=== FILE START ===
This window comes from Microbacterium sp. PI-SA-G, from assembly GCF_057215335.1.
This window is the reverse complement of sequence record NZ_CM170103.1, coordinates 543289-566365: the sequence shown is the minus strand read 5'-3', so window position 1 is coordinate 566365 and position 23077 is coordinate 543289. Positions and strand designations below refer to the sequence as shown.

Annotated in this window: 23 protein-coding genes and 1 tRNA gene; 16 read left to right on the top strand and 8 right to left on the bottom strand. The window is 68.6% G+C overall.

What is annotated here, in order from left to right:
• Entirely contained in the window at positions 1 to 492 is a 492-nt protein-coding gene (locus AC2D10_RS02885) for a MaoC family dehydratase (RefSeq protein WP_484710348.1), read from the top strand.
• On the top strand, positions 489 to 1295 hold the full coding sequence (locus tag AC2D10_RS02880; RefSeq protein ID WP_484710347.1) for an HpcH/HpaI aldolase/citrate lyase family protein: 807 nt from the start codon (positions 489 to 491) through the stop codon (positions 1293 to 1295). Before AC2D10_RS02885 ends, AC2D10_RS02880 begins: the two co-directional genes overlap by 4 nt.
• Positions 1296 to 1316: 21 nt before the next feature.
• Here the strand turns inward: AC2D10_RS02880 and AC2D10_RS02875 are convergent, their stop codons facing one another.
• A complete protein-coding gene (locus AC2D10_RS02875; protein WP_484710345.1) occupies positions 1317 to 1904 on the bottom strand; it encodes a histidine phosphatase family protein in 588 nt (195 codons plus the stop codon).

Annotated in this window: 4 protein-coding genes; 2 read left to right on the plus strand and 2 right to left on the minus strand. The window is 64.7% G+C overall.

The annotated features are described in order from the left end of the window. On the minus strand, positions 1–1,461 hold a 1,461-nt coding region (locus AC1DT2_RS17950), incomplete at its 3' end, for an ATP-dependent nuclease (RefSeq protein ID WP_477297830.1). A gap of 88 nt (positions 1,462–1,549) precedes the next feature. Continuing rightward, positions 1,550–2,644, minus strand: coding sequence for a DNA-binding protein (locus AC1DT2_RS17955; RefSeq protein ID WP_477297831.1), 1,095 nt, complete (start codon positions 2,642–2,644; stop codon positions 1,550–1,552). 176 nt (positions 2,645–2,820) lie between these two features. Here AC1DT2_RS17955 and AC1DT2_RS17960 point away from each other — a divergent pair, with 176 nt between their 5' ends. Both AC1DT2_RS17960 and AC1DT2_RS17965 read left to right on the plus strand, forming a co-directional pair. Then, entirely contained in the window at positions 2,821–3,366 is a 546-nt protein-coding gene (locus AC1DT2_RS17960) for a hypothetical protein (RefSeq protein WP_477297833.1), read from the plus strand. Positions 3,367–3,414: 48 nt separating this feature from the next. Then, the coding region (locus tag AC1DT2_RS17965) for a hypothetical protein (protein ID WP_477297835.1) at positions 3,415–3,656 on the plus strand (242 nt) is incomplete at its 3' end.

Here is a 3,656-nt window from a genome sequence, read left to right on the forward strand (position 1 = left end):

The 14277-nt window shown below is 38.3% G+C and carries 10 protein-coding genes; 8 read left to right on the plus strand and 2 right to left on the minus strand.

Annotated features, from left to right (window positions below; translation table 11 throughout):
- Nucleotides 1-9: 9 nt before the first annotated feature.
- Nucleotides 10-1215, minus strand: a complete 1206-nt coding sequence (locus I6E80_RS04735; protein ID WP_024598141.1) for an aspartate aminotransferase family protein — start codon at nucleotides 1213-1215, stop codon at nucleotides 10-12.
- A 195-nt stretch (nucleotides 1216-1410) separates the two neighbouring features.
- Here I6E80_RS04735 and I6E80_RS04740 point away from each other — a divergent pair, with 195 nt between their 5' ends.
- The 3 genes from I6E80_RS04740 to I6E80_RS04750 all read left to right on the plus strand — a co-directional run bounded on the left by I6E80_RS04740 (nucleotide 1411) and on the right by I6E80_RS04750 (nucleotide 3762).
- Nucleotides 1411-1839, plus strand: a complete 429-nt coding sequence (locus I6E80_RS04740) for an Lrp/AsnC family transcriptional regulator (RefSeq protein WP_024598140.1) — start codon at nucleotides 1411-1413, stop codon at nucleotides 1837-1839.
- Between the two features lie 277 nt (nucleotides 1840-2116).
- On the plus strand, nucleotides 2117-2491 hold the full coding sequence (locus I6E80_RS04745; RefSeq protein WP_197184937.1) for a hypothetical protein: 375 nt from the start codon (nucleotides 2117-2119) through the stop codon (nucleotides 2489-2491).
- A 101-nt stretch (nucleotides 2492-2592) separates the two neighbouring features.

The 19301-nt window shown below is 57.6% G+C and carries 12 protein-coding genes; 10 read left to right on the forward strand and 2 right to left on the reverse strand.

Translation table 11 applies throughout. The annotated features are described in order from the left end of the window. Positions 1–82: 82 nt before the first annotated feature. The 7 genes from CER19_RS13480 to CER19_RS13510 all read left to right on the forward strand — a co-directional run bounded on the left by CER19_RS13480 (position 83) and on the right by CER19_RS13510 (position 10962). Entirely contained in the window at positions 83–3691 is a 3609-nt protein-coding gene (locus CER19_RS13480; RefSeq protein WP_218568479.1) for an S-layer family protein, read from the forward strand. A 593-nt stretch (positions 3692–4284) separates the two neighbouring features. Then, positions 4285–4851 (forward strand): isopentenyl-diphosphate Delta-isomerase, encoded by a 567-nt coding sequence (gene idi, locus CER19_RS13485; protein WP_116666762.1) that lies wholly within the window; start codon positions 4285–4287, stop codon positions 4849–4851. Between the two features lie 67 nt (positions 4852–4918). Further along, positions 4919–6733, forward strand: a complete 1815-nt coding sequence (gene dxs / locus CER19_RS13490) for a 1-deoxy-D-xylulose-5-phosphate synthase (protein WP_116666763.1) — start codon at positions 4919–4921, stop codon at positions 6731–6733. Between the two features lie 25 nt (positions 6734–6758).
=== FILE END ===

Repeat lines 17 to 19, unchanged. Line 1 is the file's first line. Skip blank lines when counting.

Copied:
- A 195-nt stretch (nucleotides 1216-1410) separates the two neighbouring features.
- Here I6E80_RS04735 and I6E80_RS04740 point away from each other — a divergent pair, with 195 nt between their 5' ends.
- The 3 genes from I6E80_RS04740 to I6E80_RS04750 all read left to right on the plus strand — a co-directional run bounded on the left by I6E80_RS04740 (nucleotide 1411) and on the right by I6E80_RS04750 (nucleotide 3762).